- Conduct Job-Hazard Assessments
This first step is a multi-faceted process that will set you up for success in the long-run. Begin by going through a thorough review of your work plan with everyone involved, especially your safety engineers. This work plan should include information like workers’ tasks, tools and equipment required to complete those tasks, and an assessment of the work environment. By looking at the big picture through all of this information, you should be able to pinpoint specific areas or tasks where there is a higher risk for hand injury and allow you to be proactive in preventing those injuries. In this process you can also pull in data from your overall safety reports, showing when and where injuries happened and how you can learn from those incidents.
- Pick the Proper Hand Protection for the Job
This may seem like a no-brainer, but many times workers are using the wrong glove for their job, leaving them without the proper protection. As you continue to use your Job-Hazard Assessment as a guide, you can figure out what level of protection you’ll need for your workplace. Consider cut and abrasion resistance, chemical resistance, grip levels, and material. If you want to stick to just one glove across the board for all employees, you’ll have to go with a glove that matches the protection needed for the highest risk task. If that seems to unreasonable, and some of your employees simply don’t need such heavy duty protection, consider choosing a few different types of gloves with varying levels of protection that are suited for different tasks throughout the workplace.
- Train Your Employees
Many times, employees aren’t acting out of defiance, but out of ignorance. By holding training sessions in the workplace, employees are given the chance to learn the “why” behind the rules. Employees should be trained on the hazards of their specific tasks and how to use their gloves to the best of their ability. Employees also need to know that while their gloves do offer a layer of protection, they do have limitations, and workers need to know what those limits are so that they don’t risk injury.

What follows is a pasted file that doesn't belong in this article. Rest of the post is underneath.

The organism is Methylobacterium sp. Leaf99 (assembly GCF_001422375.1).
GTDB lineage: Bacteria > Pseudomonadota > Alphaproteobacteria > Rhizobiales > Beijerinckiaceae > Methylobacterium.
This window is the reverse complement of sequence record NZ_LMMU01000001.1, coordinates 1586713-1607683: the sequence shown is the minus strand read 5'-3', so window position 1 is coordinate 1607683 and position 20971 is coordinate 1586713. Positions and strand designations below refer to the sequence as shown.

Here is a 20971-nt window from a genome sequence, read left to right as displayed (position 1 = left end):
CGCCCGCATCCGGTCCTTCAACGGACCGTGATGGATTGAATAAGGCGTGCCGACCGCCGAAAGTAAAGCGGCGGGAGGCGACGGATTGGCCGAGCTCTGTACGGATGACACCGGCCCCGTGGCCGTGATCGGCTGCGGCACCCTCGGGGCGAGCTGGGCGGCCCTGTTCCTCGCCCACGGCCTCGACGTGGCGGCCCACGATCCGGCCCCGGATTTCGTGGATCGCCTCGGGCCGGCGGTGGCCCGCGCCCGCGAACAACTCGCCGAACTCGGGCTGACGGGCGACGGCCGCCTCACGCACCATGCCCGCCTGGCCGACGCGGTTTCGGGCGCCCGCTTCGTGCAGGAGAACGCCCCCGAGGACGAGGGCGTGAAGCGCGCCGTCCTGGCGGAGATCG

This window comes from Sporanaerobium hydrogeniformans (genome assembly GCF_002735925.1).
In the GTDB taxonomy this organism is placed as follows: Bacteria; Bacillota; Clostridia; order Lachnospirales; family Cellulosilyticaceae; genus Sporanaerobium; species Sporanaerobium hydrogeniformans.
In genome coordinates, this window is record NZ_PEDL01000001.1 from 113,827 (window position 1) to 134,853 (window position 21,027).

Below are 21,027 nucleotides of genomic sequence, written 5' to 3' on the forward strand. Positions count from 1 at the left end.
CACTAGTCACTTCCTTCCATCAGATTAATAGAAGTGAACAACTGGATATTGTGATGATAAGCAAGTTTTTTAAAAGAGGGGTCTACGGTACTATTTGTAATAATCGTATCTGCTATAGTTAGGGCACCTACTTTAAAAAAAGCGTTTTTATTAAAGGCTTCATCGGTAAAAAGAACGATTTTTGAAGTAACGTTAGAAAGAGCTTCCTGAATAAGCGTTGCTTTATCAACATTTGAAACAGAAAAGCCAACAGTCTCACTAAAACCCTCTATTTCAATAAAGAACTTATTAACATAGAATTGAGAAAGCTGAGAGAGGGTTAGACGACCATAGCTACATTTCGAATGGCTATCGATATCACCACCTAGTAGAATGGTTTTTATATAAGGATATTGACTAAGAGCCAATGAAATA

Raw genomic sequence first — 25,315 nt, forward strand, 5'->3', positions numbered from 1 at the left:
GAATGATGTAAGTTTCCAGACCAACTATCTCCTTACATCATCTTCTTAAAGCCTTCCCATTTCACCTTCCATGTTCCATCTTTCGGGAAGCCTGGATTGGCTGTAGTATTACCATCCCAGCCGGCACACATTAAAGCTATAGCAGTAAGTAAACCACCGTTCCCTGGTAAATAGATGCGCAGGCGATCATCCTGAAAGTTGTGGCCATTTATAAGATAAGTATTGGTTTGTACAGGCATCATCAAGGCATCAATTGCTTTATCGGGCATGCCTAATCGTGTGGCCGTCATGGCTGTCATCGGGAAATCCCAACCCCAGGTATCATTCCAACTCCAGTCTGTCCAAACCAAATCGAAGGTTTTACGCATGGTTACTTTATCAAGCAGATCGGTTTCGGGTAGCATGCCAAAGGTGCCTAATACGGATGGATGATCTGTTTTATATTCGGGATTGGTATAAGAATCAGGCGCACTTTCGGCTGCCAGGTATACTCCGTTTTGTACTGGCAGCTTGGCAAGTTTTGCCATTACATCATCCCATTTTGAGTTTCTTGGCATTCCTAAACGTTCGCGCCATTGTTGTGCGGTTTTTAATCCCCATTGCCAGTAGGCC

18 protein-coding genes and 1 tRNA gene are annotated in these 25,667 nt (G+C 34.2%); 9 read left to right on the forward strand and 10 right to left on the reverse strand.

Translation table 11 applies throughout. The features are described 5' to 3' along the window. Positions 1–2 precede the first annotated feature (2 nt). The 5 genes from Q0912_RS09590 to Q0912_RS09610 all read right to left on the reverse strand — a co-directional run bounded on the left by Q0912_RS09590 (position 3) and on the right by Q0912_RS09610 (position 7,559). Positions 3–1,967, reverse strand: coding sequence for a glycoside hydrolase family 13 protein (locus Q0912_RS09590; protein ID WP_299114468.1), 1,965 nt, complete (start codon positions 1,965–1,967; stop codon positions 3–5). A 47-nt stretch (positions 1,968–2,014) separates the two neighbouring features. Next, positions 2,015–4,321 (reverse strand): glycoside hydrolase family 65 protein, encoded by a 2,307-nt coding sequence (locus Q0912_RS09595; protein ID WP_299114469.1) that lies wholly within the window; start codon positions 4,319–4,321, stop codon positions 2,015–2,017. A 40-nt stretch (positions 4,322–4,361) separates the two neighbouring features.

- Employee Follow Up and Audits
After conducting training with your employees, follow up with them. Check in with them to see if they have any questions or concerns about their work environment or the gloves they’ve been using. Ensure that employees are complying with using hand protection, and remind them of the importance if they have been slacking. Employees on the front lines know their work best, so make sure to check in with them that the gloves are allowing them to do their work properly and efficiently. If there is a problem with the current gloves, revise the needs of your workers and find another glove that will continue to offer the protection they need, but will also meet some of their needs as well.
- Adopt a Proactive Attitude
As you continue working with your employees and finding new potential hazards and discover new glove needs, always have a mentality that seeks to be proactive. Create a safety process that is fluid and allows you to address current issues and future hazards as they arise, so that you can always do your best to stay ahead of the injuries.